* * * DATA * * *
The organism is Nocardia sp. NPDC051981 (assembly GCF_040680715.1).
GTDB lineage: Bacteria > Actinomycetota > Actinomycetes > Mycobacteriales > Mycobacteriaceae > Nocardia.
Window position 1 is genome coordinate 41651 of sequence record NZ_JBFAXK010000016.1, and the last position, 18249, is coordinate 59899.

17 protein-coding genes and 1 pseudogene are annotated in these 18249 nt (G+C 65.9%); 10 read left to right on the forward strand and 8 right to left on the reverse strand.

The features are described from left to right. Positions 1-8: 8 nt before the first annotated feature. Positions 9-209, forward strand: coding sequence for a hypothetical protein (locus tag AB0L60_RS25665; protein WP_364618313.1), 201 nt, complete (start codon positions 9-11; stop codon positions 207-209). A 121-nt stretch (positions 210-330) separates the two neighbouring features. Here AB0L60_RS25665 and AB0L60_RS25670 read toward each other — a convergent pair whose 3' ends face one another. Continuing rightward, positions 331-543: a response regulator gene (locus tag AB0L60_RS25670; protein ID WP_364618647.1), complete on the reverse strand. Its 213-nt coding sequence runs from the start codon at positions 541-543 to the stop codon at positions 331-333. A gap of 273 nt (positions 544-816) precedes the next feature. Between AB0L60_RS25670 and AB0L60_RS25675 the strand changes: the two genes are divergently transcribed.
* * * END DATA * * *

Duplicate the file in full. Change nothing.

The organism is Nocardia sp. NPDC051981 (assembly GCF_040680715.1).
GTDB lineage: Bacteria > Actinomycetota > Actinomycetes > Mycobacteriales > Mycobacteriaceae > Nocardia.
Window position 1 is genome coordinate 41651 of sequence record NZ_JBFAXK010000016.1, and the last position, 18249, is coordinate 59899.

17 protein-coding genes and 1 pseudogene are annotated in these 18249 nt (G+C 65.9%); 10 read left to right on the forward strand and 8 right to left on the reverse strand.

The features are described from left to right. Positions 1-8: 8 nt before the first annotated feature. Positions 9-209, forward strand: coding sequence for a hypothetical protein (locus tag AB0L60_RS25665; protein WP_364618313.1), 201 nt, complete (start codon positions 9-11; stop codon positions 207-209). A 121-nt stretch (positions 210-330) separates the two neighbouring features. Here AB0L60_RS25665 and AB0L60_RS25670 read toward each other — a convergent pair whose 3' ends face one another. Continuing rightward, positions 331-543: a response regulator gene (locus tag AB0L60_RS25670; protein ID WP_364618647.1), complete on the reverse strand. Its 213-nt coding sequence runs from the start codon at positions 541-543 to the stop codon at positions 331-333. A gap of 273 nt (positions 544-816) precedes the next feature. Between AB0L60_RS25670 and AB0L60_RS25675 the strand changes: the two genes are divergently transcribed.